Being dead would definitely interfere with the bonding process. Suffering intense, unrelieved pain might be more likely to interfere with your ability to bond at least as much if not more than pain relief too.
We can be thankful that maternity services have moved on from the days when women were told to lie back with their feet in stirrups, do what the doctor told them and drugged to the eyebalss while doing it.
But suggesting we go back to no pain relief at all is several steps too far.
Every birth is different, every woman has a different ability to manage pain, not all the pains of motherhood come before the birth.
Good ante-natal education and preparation can help women manage labour pains better but telling women they shouldn’t have pain relief at all and making them feel guilty for doing so is taking us back at least a century.
A TV3 news item on the issue is here. It’s worth watching for the expression on the announcer’s face as she points out the expert is a man.
Can apolitical party keep its members and voters happy?
The question came after this comment by Dutchie Down South prompted a lively discussion on the issue.
A party’s first responsibility is to its own principles and through them its members.
In a broad church party like National, there is a wide range of views on many issues, but if members disagree with the principles then they ought to look for another philosophical home.
A party must stand on a firm foundation of its principles if it is to attract and keep its members and if it is to last.
Having said that, it must also attract voters. Under MMP that requires an ability to be flexible with policies which may mean swallowing dead rats.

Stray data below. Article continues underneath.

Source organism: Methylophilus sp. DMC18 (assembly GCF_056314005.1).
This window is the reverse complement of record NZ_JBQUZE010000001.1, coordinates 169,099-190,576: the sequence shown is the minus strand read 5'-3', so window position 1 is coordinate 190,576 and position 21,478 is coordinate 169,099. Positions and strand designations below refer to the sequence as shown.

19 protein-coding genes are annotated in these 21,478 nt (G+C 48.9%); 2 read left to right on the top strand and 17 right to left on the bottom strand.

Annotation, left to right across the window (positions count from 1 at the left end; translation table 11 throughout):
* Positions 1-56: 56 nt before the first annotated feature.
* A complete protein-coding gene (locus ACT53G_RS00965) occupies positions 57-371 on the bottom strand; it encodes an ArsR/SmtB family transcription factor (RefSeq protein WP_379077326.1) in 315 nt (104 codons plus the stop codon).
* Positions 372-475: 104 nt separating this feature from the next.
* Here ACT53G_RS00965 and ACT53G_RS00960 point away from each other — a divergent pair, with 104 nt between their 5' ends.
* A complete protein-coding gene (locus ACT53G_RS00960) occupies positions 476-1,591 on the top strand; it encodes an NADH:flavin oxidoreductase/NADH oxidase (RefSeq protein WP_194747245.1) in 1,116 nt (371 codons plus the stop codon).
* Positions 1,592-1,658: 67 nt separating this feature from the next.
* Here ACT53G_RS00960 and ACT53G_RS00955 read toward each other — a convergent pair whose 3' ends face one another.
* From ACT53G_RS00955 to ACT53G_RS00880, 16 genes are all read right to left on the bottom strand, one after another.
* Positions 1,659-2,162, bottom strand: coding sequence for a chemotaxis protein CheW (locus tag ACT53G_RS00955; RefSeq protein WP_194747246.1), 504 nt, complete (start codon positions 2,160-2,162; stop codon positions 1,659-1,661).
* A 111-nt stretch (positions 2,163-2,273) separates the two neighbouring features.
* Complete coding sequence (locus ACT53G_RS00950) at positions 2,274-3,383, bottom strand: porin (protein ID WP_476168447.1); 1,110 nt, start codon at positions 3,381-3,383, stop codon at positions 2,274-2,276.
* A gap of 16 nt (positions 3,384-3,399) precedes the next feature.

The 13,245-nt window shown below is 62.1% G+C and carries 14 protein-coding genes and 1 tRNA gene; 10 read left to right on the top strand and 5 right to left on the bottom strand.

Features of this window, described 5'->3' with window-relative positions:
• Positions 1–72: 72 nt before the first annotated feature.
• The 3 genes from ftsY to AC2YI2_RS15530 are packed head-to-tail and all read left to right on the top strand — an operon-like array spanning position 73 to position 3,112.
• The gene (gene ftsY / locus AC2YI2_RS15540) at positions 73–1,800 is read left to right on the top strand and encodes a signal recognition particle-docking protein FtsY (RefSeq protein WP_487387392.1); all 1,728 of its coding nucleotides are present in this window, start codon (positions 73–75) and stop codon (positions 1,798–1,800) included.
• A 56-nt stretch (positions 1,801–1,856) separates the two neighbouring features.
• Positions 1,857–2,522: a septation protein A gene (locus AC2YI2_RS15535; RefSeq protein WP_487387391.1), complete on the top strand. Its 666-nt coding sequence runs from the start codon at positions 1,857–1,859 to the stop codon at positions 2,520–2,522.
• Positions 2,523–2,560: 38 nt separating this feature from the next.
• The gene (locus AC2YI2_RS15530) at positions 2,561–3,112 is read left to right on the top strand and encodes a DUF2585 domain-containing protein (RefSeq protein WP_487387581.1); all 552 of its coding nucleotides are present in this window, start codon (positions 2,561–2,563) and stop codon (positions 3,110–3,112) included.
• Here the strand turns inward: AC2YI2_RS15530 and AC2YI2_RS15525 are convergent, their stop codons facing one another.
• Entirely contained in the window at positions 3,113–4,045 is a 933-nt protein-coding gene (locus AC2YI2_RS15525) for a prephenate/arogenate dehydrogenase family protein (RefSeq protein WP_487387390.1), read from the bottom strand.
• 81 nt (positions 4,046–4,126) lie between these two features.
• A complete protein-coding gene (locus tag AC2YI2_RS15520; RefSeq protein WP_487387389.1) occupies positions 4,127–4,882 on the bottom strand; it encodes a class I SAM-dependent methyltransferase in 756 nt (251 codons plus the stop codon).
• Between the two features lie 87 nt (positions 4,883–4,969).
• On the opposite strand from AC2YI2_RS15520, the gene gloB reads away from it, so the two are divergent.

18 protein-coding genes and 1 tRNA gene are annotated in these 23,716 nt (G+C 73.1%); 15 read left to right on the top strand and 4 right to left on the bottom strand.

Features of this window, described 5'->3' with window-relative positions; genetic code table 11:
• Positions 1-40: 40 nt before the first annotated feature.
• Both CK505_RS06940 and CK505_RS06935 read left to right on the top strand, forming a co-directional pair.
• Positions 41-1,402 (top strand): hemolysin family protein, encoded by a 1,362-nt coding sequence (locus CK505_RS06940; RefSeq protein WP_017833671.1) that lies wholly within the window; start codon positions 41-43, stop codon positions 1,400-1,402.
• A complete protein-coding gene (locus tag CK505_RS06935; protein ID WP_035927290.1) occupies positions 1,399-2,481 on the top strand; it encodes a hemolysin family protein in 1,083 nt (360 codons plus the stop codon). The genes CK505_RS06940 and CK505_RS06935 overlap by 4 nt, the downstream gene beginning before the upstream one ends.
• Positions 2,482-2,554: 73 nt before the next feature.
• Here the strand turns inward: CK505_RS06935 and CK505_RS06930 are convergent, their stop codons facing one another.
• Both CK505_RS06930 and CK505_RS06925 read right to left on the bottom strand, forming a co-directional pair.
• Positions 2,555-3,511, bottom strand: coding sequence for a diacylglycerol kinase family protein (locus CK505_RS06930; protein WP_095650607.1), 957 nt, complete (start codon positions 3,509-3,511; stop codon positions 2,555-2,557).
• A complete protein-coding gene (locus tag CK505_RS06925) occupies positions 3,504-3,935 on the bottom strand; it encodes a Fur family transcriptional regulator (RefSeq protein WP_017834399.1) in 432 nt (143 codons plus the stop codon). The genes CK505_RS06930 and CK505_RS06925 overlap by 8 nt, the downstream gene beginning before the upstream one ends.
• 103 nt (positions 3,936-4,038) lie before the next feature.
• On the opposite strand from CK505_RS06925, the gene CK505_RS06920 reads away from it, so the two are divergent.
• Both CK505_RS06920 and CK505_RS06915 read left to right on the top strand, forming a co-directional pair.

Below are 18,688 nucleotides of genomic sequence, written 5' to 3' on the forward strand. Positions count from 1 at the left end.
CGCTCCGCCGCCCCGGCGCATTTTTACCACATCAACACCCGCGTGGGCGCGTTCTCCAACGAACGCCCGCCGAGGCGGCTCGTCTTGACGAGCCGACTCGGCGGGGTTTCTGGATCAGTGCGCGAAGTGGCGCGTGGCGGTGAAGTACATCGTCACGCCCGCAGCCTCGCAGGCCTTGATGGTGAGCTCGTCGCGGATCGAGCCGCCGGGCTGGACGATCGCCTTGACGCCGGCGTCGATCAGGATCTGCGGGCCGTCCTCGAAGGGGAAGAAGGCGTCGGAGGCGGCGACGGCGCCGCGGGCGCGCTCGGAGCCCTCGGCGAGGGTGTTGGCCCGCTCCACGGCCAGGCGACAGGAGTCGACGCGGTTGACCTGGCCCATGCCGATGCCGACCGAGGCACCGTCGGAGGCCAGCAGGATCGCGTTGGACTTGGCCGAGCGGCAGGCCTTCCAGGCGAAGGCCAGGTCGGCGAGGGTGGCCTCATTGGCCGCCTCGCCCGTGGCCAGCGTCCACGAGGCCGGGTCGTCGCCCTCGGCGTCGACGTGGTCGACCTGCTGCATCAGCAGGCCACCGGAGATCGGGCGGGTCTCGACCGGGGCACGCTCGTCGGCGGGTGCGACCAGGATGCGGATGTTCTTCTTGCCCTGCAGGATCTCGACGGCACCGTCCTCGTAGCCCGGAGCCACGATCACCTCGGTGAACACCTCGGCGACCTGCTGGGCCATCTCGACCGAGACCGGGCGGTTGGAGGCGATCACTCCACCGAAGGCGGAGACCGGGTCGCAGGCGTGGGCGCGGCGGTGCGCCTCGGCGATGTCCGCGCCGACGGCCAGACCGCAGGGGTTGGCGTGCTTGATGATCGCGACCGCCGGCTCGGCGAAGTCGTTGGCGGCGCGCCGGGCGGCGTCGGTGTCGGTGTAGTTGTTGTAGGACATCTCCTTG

National has done this with Working for Families and interest free student loans.
WFF may be the only way to help low income wage earners but it’s bad policy to turn middle and high income earners into beneficiaries. I hope the party will come up with a way of offering a better alternative at the next election but accept that it was too risky to go into the last one saying they’d scrap it altogether.
National had a better policy for helping students for the 2002 election but we lost and that’s why the interest-free rat was swallowed. That doesn’t preclude the development of an alternative which could be attractive to voters and sits better with National’s principles which the party could offer before the 2011 election.
Accepting the need to be flexible and stomach a few deceased rodents isn’t an argument for government at any cost. It’s accepting the reality of politics which means you may have to give a little to make some gains.
The Greens provide a good example of what happens when you don’t bend. They’ve marooned themselves on the far left and in spite of being the oldest of the wee parties in parliament have yet to make it in to government. Contrast that with the Maori Party which many thought would never coalesce with National but in just their second term in parliament are part of government and have already made some real gains.
A party which promotes independence and self reliance is always going to attract people with strong views which will not always be in accord. That’s a sign of strength rather than discord because it means there will always be healthy debate.
It also recognises that no-one member will always agree with absolutely everything his/her party does.
That applies as much to the leader as anyone else. Sir Keith Holyoake was asked how he coped with differences between his views and the party’s.
He said he was 100% behind 60% of his party’s views, there were about 30% that he was less enthusiastic about but they weren’t die-in-a-ditch matters and given that, he could agree to disagree over the other 10%.
If that was good enough for the Prime Minister, it’s good enough for me.
When all else fails, it helps to remember there are no miracles in politics and it’s better to achieve something in government than nothing in opposition.